Wednesday, April 04, 2007
I'm tired of seeing my government shrug their shoulders and say there is nothing they can do. DAMMIT there sure is and you better all start doing your DAMN JOBS or we are going to put a new government in.
Residents angry over free prenatal care
Some Montgomery County taxpayers are challenging a county program that provides prenatal services to uninsured illegal immigrants.
Until late last week, the county's Web site said its prenatal services program, funded this year with a $192,000 state grant, was available to Montgomery County pregnant women who had been “rejected by medical assistance because of undocumented residency status.”
The county changed that statement to say the program is available to low-income pregnant residents who are “rejected by medical assistance,” after residents complained at Thursday's commissioners meeting that it looked as if the county was reaching out to illegal immigrants and forgetting about U.S. citizens.
The program provides prenatal lab tests, pharmacy services, and assistance with nutrition issues and smoking cessation to help reduce infant mortality and preventable diseases.
“You're making it more comfortable for [illegal immigrants],” Ruth Miller, of East Norriton, said during the meeting. “You're shirking your duties by doing this. How many American citizens will be turned away for lack of funding because [illegal aliens] are getting [health care]?”
County spokesman John Corcoran said illegal immigrants won't be turned away, but comments by Miller and two other women at last week's meeting triggered the change in the Web site.
“We looked into it and it was a mistake,” Corcoran said of the Web wording. “So it was clarified to just say it was for anyone rejected by medical assistance, because that's who it's for.”
Program funding comes through the Pennsylvania Department of Health's Maternal and Child Health grant.
Human services director Joe Roynan said many Mexican nationals take advantage of the program. It was unclear Monday afternoon exactly how many undocumented mothers have used the services.
“It's a worthy program,” Roynan said. “Once born, that child is a resident.”
Miller objected, saying: “Before he is born, his mother is an illegal immigrant and should be deported.”
Services are available at: Family OB/GYN Center of Montgomery at 15 W. Wood St. in Norristown, (610) 270-2488; and Mercy Suburban OB/GYN Center at 2701 DeKalb Street in Norristown, (610) 278-2171.Melissa Busch can be reached at 215-957-8168 or mbusch@phillyBurbs.com.
This is the article in The Times Herald
"Deportation is not in our domain," county human services Director Joseph Roynan said. "Our domain is the care of infants, to make as sure as possible that they are not born with birth defects or other disabilities regardless of the status of the infant's mother."
"Before that child is born, the mother is here illegally and should be deported," maintained East Norriton resident Ruth Miller, claiming that the county was facilitating illegal immigration by offering the prenatal program.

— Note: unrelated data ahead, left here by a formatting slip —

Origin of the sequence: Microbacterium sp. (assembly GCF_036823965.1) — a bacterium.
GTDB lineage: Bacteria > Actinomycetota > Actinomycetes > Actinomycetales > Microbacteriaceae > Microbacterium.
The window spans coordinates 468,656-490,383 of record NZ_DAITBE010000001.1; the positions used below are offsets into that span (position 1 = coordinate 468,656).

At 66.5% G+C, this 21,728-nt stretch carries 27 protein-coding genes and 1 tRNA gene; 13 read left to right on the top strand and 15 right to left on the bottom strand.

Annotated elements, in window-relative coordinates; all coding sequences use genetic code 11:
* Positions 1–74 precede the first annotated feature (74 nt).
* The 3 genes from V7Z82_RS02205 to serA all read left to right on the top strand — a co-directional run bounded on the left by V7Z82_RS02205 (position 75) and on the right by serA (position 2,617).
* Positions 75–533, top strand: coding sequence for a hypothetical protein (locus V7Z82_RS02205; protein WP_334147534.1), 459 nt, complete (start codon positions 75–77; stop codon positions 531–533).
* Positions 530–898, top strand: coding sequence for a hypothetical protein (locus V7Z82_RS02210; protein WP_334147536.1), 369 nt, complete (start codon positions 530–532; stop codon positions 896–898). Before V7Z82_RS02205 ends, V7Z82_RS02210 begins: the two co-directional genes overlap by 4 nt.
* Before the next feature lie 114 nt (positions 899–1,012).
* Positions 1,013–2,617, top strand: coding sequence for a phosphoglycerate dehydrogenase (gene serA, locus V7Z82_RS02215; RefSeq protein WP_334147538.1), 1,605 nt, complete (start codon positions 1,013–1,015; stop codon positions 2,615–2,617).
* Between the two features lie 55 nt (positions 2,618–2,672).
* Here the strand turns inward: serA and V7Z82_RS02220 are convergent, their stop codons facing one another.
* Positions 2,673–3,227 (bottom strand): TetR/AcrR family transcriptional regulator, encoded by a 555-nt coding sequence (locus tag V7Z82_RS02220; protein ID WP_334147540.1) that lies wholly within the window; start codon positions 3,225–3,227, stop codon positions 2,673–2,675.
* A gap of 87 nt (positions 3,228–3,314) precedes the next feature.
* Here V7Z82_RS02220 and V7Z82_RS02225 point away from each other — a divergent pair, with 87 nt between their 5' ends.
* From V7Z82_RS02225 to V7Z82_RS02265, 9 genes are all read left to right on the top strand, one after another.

Once the child is born, that child is a U.S. citizen and is entitled to numerous benefits including health care, commissioners Chairman Thomas J. Ellis responded.
It makes better financial sense to make sure the child is born healthy rather than to have to spend more money to address a child's health problems resulting from a lack of care during a mother's pregnancy, Ellis explained.
The issue was raised at last week's meeting of the county commissioners, who signed off on a $192,000 state PSP grant. Half of the money will be used to pay the Montgomery Hospital OB/GYN Clinic for PSP services it provides and the other half will be used for similar services provided by the Mercy-Suburban OB/GYN Clinic.
The state grant funds provide clinics with an $800 subsidy for each participant, covering the cost of doctor visits, tests, vitamins and delivery.
The PSP program, which began operating in the county in 2001, provides free prenatal care for women who are uninsurable and living in the Norristown and Abington areas.
The largest number of women in the program are uninsured because of their undocumented status, with the PSP program primarily targeting Hispanic women in the Norristown area and Asian women in the Abington area.
Miller contended that pregnant women who are U.S. citizens are unable to receive help from this program that favors illegal aliens.
That is not accurate, according to Roynan.
If a pregnant U.S. citizen is not eligible for health insurance elsewhere, she will be accepted into the program. However, pregnant women who are citizens of the United States normally can obtain medical assistance and/or qualify for other prenatal programs offered by the county's health department, he said.
Ellis said the state grant funds are specifically earmarked for uninsurable pregnant women.
These funds are not put into other programs if the county does not use them, he added.
There has been an increasing number of births by Hispanic women in the Norristown area.
Of the 509 births in the Norristown area in 2000, 413 were by non-Hispanic women and 95 were by Hispanic women. By 2004, Hispanic women had given birth to 267 of the 726 infants born in the Norristown area.
Margaret Gibbons can be reached at email@example.com or 610-272-2501, ext. 216.